Panaramitee Style

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Panaramitee Style (sometimes referred to as track and circle or Classic Panaramitee) is a particular type of pecked engravings found in Australian rock art.[1] The style, named after a site located in the Flinders Ranges of South Australia, depicts a variety of animal tracks including those of macropods, birds and humans as well as radiating designs, circles, spots, crescents and spirals (for an example of typical Panaramitee Style motifs, see figure 1) [2][3]

Figure 1 showing typical motifs found at Panaramitee sites a. macropod tracks b. bird tracks c. circles d. radiating lines e. lizards f. crescents g. dots[2].

The Style[edit]

Panaramitee Style rock art is produced by pecking on rock surfaces through indirect percussion, typically with a pointed hammer stone.[4] There are some instances, however where tracks, circular designs and cupules have been produced by using a large blunt hammer as seen at two sites located in the Middle Arm Peninsula, sixteen kilometres south east of Darwin (see figure 4[4]).[4] It has been estimated that 60% of the style consists of animal tracks, 20% of circles, 10% lines and the other 10% miscellaneous motifs such as the lizard in picture 1.[5]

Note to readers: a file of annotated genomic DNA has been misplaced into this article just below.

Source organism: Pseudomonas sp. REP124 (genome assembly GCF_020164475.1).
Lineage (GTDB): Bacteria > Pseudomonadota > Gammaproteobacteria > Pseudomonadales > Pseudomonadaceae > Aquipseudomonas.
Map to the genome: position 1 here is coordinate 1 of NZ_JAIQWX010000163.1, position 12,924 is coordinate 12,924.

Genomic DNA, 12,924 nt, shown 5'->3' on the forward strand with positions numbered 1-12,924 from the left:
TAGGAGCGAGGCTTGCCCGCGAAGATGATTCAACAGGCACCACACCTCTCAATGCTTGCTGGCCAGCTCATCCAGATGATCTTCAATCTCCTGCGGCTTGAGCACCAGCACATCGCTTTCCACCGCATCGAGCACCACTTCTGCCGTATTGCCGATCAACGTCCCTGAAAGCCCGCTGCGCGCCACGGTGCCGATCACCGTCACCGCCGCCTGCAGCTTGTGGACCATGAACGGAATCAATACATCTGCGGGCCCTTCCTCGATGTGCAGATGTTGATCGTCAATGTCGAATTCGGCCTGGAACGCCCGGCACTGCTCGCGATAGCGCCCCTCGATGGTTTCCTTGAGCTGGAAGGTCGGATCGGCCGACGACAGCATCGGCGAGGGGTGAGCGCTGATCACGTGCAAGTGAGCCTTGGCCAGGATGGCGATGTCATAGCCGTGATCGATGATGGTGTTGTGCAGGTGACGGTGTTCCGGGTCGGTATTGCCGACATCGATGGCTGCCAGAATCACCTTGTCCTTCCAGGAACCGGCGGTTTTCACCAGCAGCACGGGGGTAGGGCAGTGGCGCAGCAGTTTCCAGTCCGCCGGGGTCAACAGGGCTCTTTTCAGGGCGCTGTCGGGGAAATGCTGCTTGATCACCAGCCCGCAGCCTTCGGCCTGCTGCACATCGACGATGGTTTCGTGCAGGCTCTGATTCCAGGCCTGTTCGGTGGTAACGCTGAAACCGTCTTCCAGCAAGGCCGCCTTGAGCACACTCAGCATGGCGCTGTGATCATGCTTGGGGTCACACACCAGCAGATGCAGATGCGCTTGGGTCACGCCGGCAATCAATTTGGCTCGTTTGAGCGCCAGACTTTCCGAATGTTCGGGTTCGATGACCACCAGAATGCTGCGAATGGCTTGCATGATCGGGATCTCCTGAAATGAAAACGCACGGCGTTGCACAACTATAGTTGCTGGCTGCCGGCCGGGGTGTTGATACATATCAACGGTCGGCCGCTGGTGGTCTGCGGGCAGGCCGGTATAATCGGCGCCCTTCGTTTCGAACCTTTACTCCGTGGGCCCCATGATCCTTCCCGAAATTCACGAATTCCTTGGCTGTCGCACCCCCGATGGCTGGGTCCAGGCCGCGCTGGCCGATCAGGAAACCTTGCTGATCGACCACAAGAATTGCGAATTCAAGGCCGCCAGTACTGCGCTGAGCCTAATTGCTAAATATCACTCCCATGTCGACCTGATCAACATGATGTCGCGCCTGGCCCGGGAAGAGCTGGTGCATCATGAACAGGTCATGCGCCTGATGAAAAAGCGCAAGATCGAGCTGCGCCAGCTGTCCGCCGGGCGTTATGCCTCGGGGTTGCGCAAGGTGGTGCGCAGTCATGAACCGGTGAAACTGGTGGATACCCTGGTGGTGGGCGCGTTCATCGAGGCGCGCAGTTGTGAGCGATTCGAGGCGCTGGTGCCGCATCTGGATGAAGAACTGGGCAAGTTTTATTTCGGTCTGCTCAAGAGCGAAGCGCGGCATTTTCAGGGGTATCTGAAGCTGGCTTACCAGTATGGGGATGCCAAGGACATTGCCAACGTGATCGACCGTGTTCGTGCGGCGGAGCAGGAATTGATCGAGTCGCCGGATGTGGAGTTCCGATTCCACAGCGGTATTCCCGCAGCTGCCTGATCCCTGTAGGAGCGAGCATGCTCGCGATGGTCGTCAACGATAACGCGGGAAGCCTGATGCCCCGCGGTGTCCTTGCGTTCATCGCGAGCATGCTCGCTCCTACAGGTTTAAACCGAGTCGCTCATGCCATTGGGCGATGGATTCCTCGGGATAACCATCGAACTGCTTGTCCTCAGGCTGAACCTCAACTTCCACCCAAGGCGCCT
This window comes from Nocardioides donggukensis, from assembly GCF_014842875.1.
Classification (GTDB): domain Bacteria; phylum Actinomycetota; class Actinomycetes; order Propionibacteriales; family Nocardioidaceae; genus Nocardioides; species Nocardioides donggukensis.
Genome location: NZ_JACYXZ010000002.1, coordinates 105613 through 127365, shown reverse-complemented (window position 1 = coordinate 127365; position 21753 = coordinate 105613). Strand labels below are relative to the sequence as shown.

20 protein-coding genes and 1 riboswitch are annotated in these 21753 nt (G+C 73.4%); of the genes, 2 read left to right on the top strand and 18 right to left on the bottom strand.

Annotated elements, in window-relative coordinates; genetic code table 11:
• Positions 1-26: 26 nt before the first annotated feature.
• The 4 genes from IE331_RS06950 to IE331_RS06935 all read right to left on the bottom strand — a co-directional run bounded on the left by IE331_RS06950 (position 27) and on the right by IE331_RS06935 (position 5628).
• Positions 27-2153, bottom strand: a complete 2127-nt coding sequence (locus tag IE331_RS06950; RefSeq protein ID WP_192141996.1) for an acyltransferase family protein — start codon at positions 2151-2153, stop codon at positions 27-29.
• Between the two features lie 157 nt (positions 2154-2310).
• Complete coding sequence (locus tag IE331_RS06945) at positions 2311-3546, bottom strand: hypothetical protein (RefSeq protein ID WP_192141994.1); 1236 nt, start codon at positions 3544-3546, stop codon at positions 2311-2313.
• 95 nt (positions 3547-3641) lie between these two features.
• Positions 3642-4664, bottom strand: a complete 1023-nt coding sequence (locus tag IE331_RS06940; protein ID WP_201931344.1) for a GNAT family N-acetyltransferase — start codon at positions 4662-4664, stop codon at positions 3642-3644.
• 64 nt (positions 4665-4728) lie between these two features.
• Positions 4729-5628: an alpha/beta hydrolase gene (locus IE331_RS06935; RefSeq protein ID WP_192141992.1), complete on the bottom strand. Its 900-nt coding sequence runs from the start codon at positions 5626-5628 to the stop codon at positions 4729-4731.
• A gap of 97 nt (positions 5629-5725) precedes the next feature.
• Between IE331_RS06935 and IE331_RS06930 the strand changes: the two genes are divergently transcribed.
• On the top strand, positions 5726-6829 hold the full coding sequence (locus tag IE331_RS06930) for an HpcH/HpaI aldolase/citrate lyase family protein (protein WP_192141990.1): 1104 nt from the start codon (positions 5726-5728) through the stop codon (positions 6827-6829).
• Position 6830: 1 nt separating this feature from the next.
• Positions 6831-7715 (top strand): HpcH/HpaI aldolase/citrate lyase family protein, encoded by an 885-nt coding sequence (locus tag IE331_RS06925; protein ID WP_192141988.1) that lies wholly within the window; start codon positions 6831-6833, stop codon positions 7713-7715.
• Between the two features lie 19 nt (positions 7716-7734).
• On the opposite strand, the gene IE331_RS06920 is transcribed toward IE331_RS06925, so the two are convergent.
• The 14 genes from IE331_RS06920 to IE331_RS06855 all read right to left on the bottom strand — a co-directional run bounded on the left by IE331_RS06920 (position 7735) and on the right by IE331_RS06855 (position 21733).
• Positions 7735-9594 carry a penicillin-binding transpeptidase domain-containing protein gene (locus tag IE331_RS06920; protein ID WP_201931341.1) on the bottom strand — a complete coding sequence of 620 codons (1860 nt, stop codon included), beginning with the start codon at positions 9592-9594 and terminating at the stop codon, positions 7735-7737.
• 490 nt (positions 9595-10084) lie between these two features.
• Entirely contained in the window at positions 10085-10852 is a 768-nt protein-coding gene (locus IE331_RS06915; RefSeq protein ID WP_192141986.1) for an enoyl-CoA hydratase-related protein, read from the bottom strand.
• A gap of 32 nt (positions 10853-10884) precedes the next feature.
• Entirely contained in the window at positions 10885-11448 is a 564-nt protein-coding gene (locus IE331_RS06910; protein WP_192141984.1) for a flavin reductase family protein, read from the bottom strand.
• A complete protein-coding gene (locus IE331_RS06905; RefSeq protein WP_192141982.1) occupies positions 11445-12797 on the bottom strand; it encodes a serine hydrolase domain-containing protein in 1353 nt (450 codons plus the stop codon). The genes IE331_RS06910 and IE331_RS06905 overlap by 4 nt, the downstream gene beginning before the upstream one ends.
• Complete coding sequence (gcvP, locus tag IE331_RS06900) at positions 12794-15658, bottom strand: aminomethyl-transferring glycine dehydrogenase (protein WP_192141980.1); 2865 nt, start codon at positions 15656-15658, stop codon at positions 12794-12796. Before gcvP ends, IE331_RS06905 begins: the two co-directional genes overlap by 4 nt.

Site Locations[edit]

The style of petroglyph in discussion was originally identified at a number of sites located on Panaramitee sheep station as seen in figure 2.[6]

Figure 2 showing a map of Panaramitee sheep station in South Australia, rock art sites containing petroglyphs which typify the style are marked by crosses[6].


The first person to publish about the petroglyphs was Herbert Basedow, having examined several sites from the Panaramitee region.[6] In this publication he also made the first qualified claims for the Pleistocene antiquity of rock art outside of Europe.[5]